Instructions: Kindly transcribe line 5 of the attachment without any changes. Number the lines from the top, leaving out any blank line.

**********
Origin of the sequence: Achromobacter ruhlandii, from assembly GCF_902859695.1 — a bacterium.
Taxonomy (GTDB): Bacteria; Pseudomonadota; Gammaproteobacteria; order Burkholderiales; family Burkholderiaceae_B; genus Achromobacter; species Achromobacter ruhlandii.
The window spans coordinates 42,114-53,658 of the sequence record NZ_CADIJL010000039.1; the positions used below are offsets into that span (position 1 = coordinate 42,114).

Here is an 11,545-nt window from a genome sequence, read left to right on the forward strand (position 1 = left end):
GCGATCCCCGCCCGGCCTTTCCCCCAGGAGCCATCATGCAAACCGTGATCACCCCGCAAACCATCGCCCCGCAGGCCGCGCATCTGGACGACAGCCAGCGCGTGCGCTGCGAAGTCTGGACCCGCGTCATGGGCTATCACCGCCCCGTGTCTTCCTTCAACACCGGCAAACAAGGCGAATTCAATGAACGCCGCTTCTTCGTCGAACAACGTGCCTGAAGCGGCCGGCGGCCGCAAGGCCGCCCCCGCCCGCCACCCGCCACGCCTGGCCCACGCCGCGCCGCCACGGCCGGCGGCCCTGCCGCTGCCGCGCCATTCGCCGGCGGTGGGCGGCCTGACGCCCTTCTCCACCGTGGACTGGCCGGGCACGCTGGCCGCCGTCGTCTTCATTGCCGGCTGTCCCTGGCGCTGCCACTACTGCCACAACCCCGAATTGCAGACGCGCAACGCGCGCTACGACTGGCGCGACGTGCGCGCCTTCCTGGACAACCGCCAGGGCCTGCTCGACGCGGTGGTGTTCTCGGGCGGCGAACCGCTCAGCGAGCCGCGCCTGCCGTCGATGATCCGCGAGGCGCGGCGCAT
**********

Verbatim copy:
GCGATCCCCGCCCGGCCTTTCCCCCAGGAGCCATCATGCAAACCGTGATCACCCCGCAAACCATCGCCCCGCAGGCCGCGCATCTGGACGACAGCCAGCGCGTGCGCTGCGAAGTCTGGACCCGCGTCATGGGCTATCACCGCCCCGTGTCTTCCTTCAACACCGGCAAACAAGGCGAATTCAATGAACGCCGCTTCTTCGTCGAACAACGTGCCTGAAGCGGCCGGCGGCCGCAAGGCCGCCCCCGCCCGCCACCCGCCACGCCTGGCCCACGCCGCGCCGCCACGGCCGGCGGCCCTGCCGCTGCCGCGCCATTCGCCGGCGGTGGGCGGCCTGACGCCCTTCTCCACCGTGGACTGGCCGGGCACGCTGGCCGCCGTCGTCTTCATTGCCGGCTGTCCCTGGCGCTGCCACTACTGCCACAACCCCGAATTGCAGACGCGCAACGCGCGCTACGACTGGCGCGACGTGCGCGCCTTCCTGGACAACCGCCAGGGCCTGCTCGACGCGGTGGTGTTCTCGGGCGGCGAACCGCTCAGCGAGCCGCGCCTGCCGTCGATGATCCGCGAGGCGCGGCGCAT